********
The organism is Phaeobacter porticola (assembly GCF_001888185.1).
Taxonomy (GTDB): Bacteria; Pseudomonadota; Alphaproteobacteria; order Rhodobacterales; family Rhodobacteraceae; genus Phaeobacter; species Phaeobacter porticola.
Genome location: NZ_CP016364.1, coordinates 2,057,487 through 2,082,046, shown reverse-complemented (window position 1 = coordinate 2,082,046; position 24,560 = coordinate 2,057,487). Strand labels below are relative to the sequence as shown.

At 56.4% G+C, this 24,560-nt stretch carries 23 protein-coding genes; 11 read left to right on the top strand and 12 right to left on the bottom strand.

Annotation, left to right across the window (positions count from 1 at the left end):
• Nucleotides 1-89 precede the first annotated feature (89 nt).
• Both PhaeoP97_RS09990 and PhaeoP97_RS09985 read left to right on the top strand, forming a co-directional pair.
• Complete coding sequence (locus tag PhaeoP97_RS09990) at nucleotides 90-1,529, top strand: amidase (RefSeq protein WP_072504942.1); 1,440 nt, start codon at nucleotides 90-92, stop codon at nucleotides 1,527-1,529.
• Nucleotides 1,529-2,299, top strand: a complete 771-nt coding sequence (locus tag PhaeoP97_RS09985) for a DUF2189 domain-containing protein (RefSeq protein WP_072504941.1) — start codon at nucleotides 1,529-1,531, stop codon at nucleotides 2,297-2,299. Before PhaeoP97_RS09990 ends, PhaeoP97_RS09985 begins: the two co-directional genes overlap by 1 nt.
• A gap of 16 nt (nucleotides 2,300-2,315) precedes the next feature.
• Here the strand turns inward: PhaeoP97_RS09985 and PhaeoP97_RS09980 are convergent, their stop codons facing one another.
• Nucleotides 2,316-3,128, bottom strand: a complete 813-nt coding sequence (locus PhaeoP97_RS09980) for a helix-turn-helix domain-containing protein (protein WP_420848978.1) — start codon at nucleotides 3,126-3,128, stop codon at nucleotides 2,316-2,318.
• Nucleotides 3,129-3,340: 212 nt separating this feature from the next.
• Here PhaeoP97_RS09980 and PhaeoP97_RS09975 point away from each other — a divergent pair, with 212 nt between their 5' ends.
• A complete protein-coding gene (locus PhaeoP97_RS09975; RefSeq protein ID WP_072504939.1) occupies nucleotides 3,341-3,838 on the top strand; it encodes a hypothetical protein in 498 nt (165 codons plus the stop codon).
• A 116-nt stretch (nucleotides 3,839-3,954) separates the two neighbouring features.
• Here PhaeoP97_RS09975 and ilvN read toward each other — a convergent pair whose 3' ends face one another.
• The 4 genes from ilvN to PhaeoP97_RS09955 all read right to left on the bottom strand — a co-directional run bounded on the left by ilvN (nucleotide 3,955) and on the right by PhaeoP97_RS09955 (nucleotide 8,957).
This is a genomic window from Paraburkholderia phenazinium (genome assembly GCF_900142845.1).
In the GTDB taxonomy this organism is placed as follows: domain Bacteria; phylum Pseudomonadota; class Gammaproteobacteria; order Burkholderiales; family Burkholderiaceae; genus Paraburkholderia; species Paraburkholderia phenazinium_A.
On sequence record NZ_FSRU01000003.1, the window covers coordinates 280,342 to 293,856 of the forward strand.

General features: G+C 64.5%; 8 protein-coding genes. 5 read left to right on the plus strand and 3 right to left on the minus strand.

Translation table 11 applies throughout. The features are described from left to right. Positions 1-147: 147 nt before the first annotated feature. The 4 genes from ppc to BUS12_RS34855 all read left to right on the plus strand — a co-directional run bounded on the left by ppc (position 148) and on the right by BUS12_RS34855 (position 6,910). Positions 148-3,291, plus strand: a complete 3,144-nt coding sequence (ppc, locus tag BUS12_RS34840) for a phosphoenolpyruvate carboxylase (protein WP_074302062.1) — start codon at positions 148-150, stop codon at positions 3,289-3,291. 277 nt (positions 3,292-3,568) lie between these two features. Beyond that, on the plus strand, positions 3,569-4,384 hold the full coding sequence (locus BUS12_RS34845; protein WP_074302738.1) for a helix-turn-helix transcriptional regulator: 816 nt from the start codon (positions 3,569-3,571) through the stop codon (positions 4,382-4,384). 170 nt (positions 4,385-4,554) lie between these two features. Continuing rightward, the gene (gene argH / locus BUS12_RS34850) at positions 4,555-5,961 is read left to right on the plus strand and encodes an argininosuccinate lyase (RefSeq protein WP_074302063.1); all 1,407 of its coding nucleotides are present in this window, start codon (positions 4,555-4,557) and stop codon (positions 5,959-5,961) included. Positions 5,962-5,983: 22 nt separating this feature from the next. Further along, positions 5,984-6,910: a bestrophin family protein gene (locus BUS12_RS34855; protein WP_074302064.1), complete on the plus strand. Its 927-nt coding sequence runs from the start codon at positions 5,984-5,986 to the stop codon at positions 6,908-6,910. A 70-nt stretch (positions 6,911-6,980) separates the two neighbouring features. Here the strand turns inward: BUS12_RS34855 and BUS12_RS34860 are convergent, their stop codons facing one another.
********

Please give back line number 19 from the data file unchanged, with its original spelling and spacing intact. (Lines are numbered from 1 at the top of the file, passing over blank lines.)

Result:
This is a genomic window from Paraburkholderia phenazinium (genome assembly GCF_900142845.1).